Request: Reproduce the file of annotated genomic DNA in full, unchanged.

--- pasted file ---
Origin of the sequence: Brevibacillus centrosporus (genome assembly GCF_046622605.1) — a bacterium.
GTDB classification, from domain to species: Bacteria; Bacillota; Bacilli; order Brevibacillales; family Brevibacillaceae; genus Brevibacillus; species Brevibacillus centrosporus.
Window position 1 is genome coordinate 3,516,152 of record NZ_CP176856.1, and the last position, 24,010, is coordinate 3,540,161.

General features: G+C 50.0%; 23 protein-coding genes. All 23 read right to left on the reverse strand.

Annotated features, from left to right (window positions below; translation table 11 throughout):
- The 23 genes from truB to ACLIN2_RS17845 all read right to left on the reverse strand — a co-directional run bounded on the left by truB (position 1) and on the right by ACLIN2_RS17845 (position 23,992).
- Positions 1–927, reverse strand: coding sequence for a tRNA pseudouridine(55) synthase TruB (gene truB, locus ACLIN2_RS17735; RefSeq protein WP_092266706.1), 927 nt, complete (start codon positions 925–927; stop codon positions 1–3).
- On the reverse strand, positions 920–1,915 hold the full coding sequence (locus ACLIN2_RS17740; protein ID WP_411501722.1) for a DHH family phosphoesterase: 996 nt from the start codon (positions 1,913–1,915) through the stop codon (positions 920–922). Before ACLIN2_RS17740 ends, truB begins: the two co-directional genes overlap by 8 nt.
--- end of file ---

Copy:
Origin of the sequence: Brevibacillus centrosporus (genome assembly GCF_046622605.1) — a bacterium.
GTDB classification, from domain to species: Bacteria; Bacillota; Bacilli; order Brevibacillales; family Brevibacillaceae; genus Brevibacillus; species Brevibacillus centrosporus.
Window position 1 is genome coordinate 3,516,152 of record NZ_CP176856.1, and the last position, 24,010, is coordinate 3,540,161.

General features: G+C 50.0%; 23 protein-coding genes. All 23 read right to left on the reverse strand.

Annotated features, from left to right (window positions below; translation table 11 throughout):
- The 23 genes from truB to ACLIN2_RS17845 all read right to left on the reverse strand — a co-directional run bounded on the left by truB (position 1) and on the right by ACLIN2_RS17845 (position 23,992).
- Positions 1–927, reverse strand: coding sequence for a tRNA pseudouridine(55) synthase TruB (gene truB, locus ACLIN2_RS17735; RefSeq protein WP_092266706.1), 927 nt, complete (start codon positions 925–927; stop codon positions 1–3).
- On the reverse strand, positions 920–1,915 hold the full coding sequence (locus ACLIN2_RS17740; protein ID WP_411501722.1) for a DHH family phosphoesterase: 996 nt from the start codon (positions 1,913–1,915) through the stop codon (positions 920–922). Before ACLIN2_RS17740 ends, truB begins: the two co-directional genes overlap by 8 nt.